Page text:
Wednesday, 20 July 2011
Rape: A Love Story by Joyce Carol Oates
Teena Maguire and her twelve year old daughter Bethel are walking home from a house party when they run into a group of neighbourhood men they know. While Bethel hides, Teena is repeatedly and brutally gang raped and then left for dead. The story is really about what happened afterwards, and society's attitude towards rape and rape victims.
Whenever I've read about rape statistics, I'm always shocked at the low conviction rates and appalled at the attitudes that some express, that can be blatantly victim blaming. Joyce Carol Oates sums all of this up perfectly in her novel by putting society's views in italics as a contrast to what actually happened to Teena. Some think she deserved it because she was wearing a short skirt, or because she was a widow who actually dated, or because she was out late at night. Others think she was making it up and actually consented in exchange for money, despite all of her injuries. They resent Teena for telling the truth. Under pressure from a community in which the rapists are also peoples friends, sons and brothers, Teena retreats into herself and finds recovery near to impossible.
The bit that really struck a chord with me was how Oates described the rape taking over the identity of the two women - Teena would also be 'that woman from the boat house' and Bethel 'that girl, Teena Maguire's daughter'. At school, Bethel is bullied by the relations of the rapists and called the daughter of a whore. Oates perfectly illuminated society's views without making it too obvious for the reader - something that must have been hard to pull off.
Verdict: A short but powerful read about an important issue. Contains graphic scenes of gang rape.
Score: 4.5 out of 5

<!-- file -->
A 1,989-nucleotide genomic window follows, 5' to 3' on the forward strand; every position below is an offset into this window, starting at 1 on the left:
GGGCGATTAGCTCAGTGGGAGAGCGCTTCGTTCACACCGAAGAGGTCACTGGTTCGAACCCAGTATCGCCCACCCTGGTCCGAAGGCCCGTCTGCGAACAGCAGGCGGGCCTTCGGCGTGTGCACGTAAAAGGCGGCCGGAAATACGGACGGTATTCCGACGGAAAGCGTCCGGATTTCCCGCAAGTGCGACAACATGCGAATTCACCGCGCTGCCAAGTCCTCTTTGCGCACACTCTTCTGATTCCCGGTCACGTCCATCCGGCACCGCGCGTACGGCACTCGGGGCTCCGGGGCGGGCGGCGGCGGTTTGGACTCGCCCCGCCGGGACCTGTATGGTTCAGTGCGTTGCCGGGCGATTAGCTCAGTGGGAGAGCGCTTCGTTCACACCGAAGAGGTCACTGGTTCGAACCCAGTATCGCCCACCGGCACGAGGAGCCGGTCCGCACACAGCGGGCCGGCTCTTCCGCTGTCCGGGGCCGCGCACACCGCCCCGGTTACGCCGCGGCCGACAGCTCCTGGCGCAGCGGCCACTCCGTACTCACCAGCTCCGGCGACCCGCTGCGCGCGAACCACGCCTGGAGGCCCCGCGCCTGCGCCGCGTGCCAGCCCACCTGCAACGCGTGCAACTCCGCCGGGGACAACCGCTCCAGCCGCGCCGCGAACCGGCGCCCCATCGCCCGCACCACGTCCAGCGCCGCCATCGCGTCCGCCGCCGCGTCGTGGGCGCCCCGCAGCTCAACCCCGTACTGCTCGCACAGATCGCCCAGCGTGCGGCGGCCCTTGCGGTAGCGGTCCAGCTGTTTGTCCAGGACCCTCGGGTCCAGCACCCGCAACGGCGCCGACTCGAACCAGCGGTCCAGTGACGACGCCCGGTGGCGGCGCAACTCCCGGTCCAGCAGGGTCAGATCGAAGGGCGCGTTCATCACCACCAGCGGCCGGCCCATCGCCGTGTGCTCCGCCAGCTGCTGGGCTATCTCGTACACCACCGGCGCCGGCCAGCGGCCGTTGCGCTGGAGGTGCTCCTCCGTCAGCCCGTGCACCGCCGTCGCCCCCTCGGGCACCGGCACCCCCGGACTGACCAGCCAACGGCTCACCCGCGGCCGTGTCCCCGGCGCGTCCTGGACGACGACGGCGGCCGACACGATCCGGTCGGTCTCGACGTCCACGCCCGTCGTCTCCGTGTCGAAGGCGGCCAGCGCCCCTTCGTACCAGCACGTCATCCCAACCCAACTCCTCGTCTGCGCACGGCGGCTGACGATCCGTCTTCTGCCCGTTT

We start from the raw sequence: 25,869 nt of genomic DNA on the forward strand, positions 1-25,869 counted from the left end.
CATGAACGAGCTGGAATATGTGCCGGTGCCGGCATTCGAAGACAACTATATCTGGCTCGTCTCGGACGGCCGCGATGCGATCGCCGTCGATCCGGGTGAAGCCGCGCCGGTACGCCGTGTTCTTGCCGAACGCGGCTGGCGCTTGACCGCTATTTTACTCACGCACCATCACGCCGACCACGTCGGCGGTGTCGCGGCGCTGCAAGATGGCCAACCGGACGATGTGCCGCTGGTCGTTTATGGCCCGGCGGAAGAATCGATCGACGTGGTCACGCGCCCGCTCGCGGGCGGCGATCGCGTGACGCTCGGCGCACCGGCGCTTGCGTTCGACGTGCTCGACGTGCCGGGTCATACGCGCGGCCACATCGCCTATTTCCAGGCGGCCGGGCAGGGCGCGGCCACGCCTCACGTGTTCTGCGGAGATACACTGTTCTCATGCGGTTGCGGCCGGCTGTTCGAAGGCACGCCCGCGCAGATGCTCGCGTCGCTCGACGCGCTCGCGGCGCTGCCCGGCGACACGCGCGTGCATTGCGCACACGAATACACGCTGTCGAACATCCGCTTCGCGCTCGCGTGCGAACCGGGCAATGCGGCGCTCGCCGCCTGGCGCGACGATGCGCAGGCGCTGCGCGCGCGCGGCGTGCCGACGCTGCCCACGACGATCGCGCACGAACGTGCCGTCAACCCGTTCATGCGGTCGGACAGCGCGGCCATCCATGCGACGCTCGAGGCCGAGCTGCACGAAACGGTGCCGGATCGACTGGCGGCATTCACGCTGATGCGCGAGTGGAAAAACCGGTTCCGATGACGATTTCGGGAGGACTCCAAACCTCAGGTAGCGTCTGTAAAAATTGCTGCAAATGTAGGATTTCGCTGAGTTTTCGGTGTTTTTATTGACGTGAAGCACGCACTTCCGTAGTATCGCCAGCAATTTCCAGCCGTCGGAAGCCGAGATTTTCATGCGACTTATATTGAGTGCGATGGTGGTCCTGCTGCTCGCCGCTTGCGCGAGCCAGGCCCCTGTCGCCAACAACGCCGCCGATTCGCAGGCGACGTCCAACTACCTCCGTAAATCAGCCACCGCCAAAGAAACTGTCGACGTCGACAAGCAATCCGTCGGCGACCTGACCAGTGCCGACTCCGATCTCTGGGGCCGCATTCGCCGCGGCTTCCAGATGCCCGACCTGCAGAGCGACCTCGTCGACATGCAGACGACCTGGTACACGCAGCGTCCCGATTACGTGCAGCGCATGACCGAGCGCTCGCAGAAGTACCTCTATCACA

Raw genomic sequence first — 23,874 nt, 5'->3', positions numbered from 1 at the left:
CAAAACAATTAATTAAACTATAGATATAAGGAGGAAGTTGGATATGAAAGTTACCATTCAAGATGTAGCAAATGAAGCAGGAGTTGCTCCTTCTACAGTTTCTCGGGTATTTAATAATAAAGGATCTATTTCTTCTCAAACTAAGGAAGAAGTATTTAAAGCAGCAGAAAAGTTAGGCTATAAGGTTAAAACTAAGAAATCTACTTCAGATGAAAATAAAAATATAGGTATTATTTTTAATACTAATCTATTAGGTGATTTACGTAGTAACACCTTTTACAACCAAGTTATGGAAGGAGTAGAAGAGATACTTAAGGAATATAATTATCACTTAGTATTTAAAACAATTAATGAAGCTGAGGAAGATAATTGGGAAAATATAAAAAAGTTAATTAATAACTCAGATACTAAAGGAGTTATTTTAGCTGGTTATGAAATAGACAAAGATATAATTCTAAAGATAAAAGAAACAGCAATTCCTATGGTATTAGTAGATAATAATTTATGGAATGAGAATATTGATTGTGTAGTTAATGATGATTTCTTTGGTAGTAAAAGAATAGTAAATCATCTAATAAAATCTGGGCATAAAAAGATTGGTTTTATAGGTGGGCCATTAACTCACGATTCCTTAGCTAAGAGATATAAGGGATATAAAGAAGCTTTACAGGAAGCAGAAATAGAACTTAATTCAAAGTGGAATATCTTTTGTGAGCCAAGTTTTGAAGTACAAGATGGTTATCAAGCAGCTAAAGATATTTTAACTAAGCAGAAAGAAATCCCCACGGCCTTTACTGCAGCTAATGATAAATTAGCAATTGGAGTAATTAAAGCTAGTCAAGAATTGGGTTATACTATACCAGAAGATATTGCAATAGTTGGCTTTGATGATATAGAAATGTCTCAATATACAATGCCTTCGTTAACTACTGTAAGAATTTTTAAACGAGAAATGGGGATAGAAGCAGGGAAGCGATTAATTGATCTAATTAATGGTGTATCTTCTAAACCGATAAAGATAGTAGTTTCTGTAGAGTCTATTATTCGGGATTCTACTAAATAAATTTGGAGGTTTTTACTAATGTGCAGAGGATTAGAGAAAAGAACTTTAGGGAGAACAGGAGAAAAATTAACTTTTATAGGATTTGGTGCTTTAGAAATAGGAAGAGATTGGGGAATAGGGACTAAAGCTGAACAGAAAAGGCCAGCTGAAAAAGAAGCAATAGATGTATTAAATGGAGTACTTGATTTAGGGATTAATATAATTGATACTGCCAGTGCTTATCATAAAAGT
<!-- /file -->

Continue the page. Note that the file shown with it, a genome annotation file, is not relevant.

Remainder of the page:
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Wow. This book sounds intense. It, however, sounds worthy of a read. Thanks for the review.ReplyDelete
I'm interested to read Oates. My first introduction to her was the audiobook for A Fair Maiden. Disturbing and uncomfortable, I didn't care for it in audio form. I think I'll try another Oates story and will read the printed version instead. I might start with this one - I know her work tends to be disturbing so I need to be prepared.ReplyDelete
Joyce Carol Oates is one of my favorite authors!ReplyDelete
This book was so emotionally harrowing, and yet so gripping. Most of Oates' books that I have read manage to have a powerful impact on the reader.
I would also recommend We were the Mulvaneys and My Sister, My Love.
Reading your review of Rape by Oates reminded me of an article I read in the current issue of MORE Magazine while waiting in the dentist's office.ReplyDelete
"After the mob attack on Lara Logan, many commenters claimed she was partly to blame. Recalling her own experiences with sexual violence and public criticism, Deborah Copaken Kogan dissects the judgment game"
P.S. I enjoy reading your blog.
I've had mixed experiences with Oates. I read The Falls -- which I loved. Although it took while to get into it, once I did, I couldn't put it down. I was so jazzed to read her again that I picked up The Gravedigger's Daughter -- which I loathed. Have been afraid to try again :)ReplyDelete
I love Joyce Carol Oates. I find she writes like an estranged wife swings a base-ball bat. She aims for the fence! Rape was a powerhouse, as well as Zombie and Beasts.ReplyDelete
Donovan - Hope you enjoy the book.ReplyDelete
Natalie - I hadn't heard of A Fair Maiden, but it sounds interesting. I think heavy hitting books are much better in printed form as the narrator could easily change the meanings.
Misha - Yes, it was a gripping book. I read it in a day, couldn't put it down.
WildIris - Thanks for linking to the article. It's a shame Oates was drawing from real life, it makes me really angry.
The Book Girl - I'll have to look out for The Falls. You should try Rape A Love Story, it's short and very hard to put down.
Ben - You're right about Oates :P
I can't wait to read more of her stuff!
I've only read a short story of hers, I forget the name of it now, but it's in the Stories collection edited by Neil Gaiman and I have to say I didn't love it, so wasn't tempted to read more by her. Although I think it takes a very skilful writer to take such a harrowing experience and create something powerful and readable with it - maybe I should revise my decision not to read more of her stuff!ReplyDelete
Mummazappa - I think lots of people do have mixed experiences with her but I really enjoyed this book and would definitely recommend it :)ReplyDelete
Oates is an amazing writer (and amazingly prolific!). I've enjoyed a few of her novels and a short story collection, but find I need to be in the right frame of mind. Sometimes her writing seems too intense/bleak/depressing.ReplyDelete